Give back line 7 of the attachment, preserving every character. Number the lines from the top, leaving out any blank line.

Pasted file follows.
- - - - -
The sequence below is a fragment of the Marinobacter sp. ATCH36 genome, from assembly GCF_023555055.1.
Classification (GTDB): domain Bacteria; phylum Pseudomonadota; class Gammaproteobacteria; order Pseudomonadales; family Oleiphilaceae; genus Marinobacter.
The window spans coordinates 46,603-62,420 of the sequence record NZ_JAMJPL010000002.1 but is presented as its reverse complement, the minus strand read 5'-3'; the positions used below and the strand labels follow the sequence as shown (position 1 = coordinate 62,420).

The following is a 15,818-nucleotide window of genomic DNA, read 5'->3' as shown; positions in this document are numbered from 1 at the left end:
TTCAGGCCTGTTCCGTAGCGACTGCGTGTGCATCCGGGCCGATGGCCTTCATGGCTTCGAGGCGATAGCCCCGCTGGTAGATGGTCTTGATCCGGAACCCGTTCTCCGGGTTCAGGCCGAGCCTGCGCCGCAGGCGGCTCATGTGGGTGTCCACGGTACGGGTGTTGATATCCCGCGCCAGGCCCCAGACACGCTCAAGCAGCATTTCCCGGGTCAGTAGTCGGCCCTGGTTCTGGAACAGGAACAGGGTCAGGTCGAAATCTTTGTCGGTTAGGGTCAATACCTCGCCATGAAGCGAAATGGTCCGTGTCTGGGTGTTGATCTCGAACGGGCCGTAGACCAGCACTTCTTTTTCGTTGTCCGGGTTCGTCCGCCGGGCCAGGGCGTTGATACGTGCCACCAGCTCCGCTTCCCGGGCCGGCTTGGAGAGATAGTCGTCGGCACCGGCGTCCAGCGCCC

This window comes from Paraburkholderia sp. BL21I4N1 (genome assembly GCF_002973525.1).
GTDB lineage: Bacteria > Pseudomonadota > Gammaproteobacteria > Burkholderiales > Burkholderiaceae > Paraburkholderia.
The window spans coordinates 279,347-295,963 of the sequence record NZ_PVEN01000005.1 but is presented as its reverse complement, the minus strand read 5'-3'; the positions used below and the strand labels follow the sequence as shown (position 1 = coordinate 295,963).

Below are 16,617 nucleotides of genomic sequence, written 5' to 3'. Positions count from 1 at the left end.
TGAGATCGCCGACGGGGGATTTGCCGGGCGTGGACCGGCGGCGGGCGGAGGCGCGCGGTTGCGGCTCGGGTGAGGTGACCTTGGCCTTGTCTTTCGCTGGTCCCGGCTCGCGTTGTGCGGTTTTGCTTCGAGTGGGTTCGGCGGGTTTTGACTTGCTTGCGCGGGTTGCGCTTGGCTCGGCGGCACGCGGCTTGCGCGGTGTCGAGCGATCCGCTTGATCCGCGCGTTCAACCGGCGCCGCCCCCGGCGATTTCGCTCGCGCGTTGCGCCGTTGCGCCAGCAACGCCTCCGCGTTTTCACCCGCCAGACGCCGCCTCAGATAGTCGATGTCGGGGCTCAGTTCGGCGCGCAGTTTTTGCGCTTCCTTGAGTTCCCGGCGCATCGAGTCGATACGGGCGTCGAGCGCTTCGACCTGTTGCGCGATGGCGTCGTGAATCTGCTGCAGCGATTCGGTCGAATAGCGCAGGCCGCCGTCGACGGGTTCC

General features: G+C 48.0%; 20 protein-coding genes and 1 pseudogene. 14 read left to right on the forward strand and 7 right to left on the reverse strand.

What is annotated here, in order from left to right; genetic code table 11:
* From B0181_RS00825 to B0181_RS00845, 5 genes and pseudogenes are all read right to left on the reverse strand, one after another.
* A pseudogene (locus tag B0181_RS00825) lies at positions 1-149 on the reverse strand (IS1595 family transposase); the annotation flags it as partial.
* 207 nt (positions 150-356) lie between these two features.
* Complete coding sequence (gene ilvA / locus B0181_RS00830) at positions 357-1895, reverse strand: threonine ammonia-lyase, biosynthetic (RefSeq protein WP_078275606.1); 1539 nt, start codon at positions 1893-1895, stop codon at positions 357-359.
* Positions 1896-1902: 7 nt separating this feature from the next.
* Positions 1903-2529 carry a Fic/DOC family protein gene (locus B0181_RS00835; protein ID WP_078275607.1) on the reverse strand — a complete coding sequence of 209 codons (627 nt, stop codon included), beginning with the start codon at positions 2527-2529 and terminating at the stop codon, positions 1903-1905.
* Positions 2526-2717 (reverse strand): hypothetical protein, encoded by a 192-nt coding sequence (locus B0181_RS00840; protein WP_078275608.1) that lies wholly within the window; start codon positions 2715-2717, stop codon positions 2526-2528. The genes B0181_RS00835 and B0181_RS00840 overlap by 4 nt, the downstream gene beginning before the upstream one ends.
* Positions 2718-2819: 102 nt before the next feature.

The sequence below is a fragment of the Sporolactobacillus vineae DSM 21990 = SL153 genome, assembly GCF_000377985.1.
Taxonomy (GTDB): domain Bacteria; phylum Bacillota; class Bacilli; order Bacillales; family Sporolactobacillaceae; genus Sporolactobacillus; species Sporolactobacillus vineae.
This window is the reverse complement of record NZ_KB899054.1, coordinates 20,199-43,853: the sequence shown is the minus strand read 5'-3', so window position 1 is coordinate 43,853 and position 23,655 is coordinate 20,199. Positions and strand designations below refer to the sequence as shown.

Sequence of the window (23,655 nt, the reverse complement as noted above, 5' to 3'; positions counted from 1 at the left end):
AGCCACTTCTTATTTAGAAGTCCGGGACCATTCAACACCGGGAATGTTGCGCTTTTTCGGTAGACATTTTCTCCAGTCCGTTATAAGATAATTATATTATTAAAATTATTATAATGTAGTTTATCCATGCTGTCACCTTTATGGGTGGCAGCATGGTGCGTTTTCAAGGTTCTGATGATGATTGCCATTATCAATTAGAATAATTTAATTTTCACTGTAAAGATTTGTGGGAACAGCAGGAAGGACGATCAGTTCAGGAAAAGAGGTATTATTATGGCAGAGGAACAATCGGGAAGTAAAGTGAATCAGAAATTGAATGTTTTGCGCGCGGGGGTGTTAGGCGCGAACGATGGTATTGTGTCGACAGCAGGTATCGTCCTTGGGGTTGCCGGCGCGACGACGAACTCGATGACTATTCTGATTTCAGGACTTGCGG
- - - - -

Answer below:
GTDB lineage: Bacteria > Pseudomonadota > Gammaproteobacteria > Burkholderiales > Burkholderiaceae > Paraburkholderia.